Thursday, June 6, 2013

Your Mission, Should You Accept It

Back in the early 80’s I was employed as an Outreach Worker for an inner-city ministry. We would feed the kids, comfort and care for the elderly, and provide a soft place to land for people who were just trying to survive in an atmosphere of drugs and poverty.

One day the Pastor came into the office and announced that I had been adopted as a missionary by a small, rural sister church in the mid-west and that they would be contributing to my salary (small as it was) which would be a blessing as our resources were few. At first I thought I had misunderstood him. The word “missionary” conjured up images of weary, overworked people in Africa or the Rain Forrest building wells and holding Sunday services under a thatched roof in the jungle. The Pastor assured me that in their eyes I was, indeed, a missionary except that my “jungle” was the inner-city streets swarming with drug dealers and gang members instead of lions and tigers. The whole concept made me take a closer look at myself as a human being rather than defining myself by the job.

A little more than 16 years later I found myself living far from those mean streets in a small, rural village of my own in a different jungle of sorts teaching myself how to garden. I was feeding the soil while I fed my spirit. I tended the flowers and plants and gave myself a soft place to land, a place to redefine myself without the trappings of a job or a title. I was, in effect, a missionary in my own back yard ministering to my own needs and the garden’s as well.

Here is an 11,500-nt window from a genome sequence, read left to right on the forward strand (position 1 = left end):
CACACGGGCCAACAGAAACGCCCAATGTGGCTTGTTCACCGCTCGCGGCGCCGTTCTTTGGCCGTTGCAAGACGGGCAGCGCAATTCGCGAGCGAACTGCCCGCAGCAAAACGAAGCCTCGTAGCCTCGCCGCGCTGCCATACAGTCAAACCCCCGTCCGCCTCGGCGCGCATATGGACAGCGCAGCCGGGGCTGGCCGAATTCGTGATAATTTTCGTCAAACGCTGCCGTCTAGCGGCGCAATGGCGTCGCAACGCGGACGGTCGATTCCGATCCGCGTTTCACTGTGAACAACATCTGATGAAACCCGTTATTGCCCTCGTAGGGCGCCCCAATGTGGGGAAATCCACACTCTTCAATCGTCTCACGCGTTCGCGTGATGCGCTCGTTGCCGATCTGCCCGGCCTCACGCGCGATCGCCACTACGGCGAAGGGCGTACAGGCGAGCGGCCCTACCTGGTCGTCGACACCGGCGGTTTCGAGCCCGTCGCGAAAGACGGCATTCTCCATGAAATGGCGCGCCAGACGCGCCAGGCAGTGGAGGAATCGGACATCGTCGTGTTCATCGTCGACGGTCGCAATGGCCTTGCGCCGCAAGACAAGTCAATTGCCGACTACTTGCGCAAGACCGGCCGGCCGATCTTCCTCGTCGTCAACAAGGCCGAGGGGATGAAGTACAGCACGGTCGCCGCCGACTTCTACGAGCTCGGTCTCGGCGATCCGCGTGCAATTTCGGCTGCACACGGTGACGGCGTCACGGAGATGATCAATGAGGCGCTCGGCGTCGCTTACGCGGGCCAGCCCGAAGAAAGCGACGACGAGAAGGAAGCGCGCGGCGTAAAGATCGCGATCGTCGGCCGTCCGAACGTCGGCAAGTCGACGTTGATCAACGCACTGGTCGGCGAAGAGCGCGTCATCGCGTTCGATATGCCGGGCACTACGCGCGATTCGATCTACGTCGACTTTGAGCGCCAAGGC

Sometimes we have to treat ourselves with as much love and compassion as we would those people we perceive to be in need of those very things. We are the first ones to put ourselves out there when the need arises, but the last ones to be on the receiving end when we are the ones in need. Women, and especially older women who have devoted a lifetime to others, are especially vulnerable to this. By the time I found myself standing in that garden surrounded by the unknown but willing to learn, I had already burned out, dropped out and allowed the well to run dry. As women we shouldn't  have to get to that state before we minister to our own needs. As women who have raised their families and put them first for years and years, it is time to redefine ourselves in this next chapter of our lives by being on the receiving end of self-love, self-compassion and extreme self-care.

Today, and for every day going forward, become a missionary to yourself. Feed your body and spirit with healthy offerings, care and comfort yourself when you need it, and give yourself a soft place to fall … and don’t get up until you’re ready.

And so it is.